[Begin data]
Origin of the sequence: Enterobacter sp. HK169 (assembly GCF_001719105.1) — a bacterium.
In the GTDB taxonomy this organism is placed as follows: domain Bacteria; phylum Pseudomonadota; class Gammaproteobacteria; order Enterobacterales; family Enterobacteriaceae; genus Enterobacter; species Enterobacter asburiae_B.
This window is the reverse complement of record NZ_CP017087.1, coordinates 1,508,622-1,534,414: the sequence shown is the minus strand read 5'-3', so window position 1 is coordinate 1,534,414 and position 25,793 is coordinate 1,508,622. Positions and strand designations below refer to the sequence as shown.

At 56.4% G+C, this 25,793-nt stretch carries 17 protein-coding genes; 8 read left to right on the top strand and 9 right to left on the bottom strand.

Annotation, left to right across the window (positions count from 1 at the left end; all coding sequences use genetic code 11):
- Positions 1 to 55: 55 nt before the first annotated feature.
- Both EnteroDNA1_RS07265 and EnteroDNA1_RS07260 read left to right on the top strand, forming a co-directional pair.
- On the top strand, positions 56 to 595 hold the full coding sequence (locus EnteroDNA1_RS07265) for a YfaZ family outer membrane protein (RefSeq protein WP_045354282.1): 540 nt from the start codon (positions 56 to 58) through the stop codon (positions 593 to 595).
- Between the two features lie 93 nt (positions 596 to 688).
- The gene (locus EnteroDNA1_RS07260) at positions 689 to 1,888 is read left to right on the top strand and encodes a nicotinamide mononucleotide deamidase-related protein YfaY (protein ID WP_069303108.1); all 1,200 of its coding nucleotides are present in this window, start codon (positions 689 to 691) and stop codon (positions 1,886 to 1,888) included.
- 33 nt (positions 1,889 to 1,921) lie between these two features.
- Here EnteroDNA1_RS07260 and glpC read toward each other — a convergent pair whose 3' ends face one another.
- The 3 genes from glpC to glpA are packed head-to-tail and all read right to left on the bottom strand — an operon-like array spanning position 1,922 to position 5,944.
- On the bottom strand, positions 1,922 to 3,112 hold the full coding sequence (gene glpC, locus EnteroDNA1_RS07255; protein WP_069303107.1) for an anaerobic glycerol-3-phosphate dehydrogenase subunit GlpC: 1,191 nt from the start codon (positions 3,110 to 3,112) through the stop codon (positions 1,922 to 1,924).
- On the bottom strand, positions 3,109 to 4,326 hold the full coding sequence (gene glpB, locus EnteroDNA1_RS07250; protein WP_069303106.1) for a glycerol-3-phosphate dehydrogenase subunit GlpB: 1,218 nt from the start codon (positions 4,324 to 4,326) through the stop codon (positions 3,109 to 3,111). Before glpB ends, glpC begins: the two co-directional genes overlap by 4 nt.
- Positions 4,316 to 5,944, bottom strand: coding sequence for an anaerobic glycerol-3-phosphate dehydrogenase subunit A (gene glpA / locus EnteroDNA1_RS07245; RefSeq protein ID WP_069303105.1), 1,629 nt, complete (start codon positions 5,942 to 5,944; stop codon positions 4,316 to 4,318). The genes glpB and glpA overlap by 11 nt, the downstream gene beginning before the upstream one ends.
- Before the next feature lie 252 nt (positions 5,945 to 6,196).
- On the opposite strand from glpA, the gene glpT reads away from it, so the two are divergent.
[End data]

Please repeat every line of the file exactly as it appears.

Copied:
Origin of the sequence: Enterobacter sp. HK169 (assembly GCF_001719105.1) — a bacterium.
In the GTDB taxonomy this organism is placed as follows: domain Bacteria; phylum Pseudomonadota; class Gammaproteobacteria; order Enterobacterales; family Enterobacteriaceae; genus Enterobacter; species Enterobacter asburiae_B.
This window is the reverse complement of record NZ_CP017087.1, coordinates 1,508,622-1,534,414: the sequence shown is the minus strand read 5'-3', so window position 1 is coordinate 1,534,414 and position 25,793 is coordinate 1,508,622. Positions and strand designations below refer to the sequence as shown.

At 56.4% G+C, this 25,793-nt stretch carries 17 protein-coding genes; 8 read left to right on the top strand and 9 right to left on the bottom strand.

Annotation, left to right across the window (positions count from 1 at the left end; all coding sequences use genetic code 11):
- Positions 1 to 55: 55 nt before the first annotated feature.
- Both EnteroDNA1_RS07265 and EnteroDNA1_RS07260 read left to right on the top strand, forming a co-directional pair.
- On the top strand, positions 56 to 595 hold the full coding sequence (locus EnteroDNA1_RS07265) for a YfaZ family outer membrane protein (RefSeq protein WP_045354282.1): 540 nt from the start codon (positions 56 to 58) through the stop codon (positions 593 to 595).
- Between the two features lie 93 nt (positions 596 to 688).
- The gene (locus EnteroDNA1_RS07260) at positions 689 to 1,888 is read left to right on the top strand and encodes a nicotinamide mononucleotide deamidase-related protein YfaY (protein ID WP_069303108.1); all 1,200 of its coding nucleotides are present in this window, start codon (positions 689 to 691) and stop codon (positions 1,886 to 1,888) included.
- 33 nt (positions 1,889 to 1,921) lie between these two features.
- Here EnteroDNA1_RS07260 and glpC read toward each other — a convergent pair whose 3' ends face one another.
- The 3 genes from glpC to glpA are packed head-to-tail and all read right to left on the bottom strand — an operon-like array spanning position 1,922 to position 5,944.
- On the bottom strand, positions 1,922 to 3,112 hold the full coding sequence (gene glpC, locus EnteroDNA1_RS07255; protein WP_069303107.1) for an anaerobic glycerol-3-phosphate dehydrogenase subunit GlpC: 1,191 nt from the start codon (positions 3,110 to 3,112) through the stop codon (positions 1,922 to 1,924).
- On the bottom strand, positions 3,109 to 4,326 hold the full coding sequence (gene glpB, locus EnteroDNA1_RS07250; protein WP_069303106.1) for a glycerol-3-phosphate dehydrogenase subunit GlpB: 1,218 nt from the start codon (positions 4,324 to 4,326) through the stop codon (positions 3,109 to 3,111). Before glpB ends, glpC begins: the two co-directional genes overlap by 4 nt.
- Positions 4,316 to 5,944, bottom strand: coding sequence for an anaerobic glycerol-3-phosphate dehydrogenase subunit A (gene glpA / locus EnteroDNA1_RS07245; RefSeq protein ID WP_069303105.1), 1,629 nt, complete (start codon positions 5,942 to 5,944; stop codon positions 4,316 to 4,318). The genes glpB and glpA overlap by 11 nt, the downstream gene beginning before the upstream one ends.
- Before the next feature lie 252 nt (positions 5,945 to 6,196).
- On the opposite strand from glpA, the gene glpT reads away from it, so the two are divergent.